# Approximations of One-dimensional Expected Utility Integral of Alternatives Described with Linearly-Interpolated p-Boxes

Chapter
Part of the Studies in Computational Intelligence book series (SCI, volume 502)

## Abstract

In the process of quantitative decision making, the bounded rationality of real individuals leads to elicitation of interval estimates of probabilities and utilities. This fact is in contrast to some of the axioms of rational choice, hence the decision analysis under bounded rationality is called fuzzy-rational decision analysis. Fuzzy-rationality in probabilities leads to the construction of x-ribbon and p-ribbon distribution functions. This interpretation of uncertainty prohibits the application of expected utility unless ribbon functions were approximated by classical ones. This task is handled using decision criteria Q under strict uncertainty—Wald, maximax, Hurwicz$${}_{\alpha }$$, Laplace—which are based on the pessimism-optimism attitude of the decision maker. This chapter discusses the case when the ribbon functions are linearly interpolated on the elicited interval nodes. Then the approximation of those functions using a Q criterion is put into algorithms. It is demonstrated how the approximation is linked to the rationale of each Q criterion, which in three of the cases is linked to the utilities of the prizes. The numerical example demonstrates the ideas of each Q criterion in the approximation of ribbon functions and in calculating the Q-expected utility of the lottery.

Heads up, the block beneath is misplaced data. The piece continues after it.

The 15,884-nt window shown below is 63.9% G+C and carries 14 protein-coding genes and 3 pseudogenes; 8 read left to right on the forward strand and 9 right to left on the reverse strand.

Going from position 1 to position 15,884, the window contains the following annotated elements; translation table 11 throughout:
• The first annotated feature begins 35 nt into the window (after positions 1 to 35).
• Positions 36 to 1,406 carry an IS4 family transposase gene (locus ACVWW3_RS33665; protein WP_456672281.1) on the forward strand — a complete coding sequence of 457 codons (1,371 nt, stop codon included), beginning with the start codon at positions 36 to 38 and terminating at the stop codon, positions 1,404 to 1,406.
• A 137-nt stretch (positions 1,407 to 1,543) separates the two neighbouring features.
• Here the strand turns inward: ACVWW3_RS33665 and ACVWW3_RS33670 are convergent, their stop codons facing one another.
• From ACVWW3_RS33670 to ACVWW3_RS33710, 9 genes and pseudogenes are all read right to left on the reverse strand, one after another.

## Keywords

Quantitative decision making Rational choice Interval estimates Bounded rationality Fuzzy-rationality  Decision criteria under strict uncertainty Expected utility

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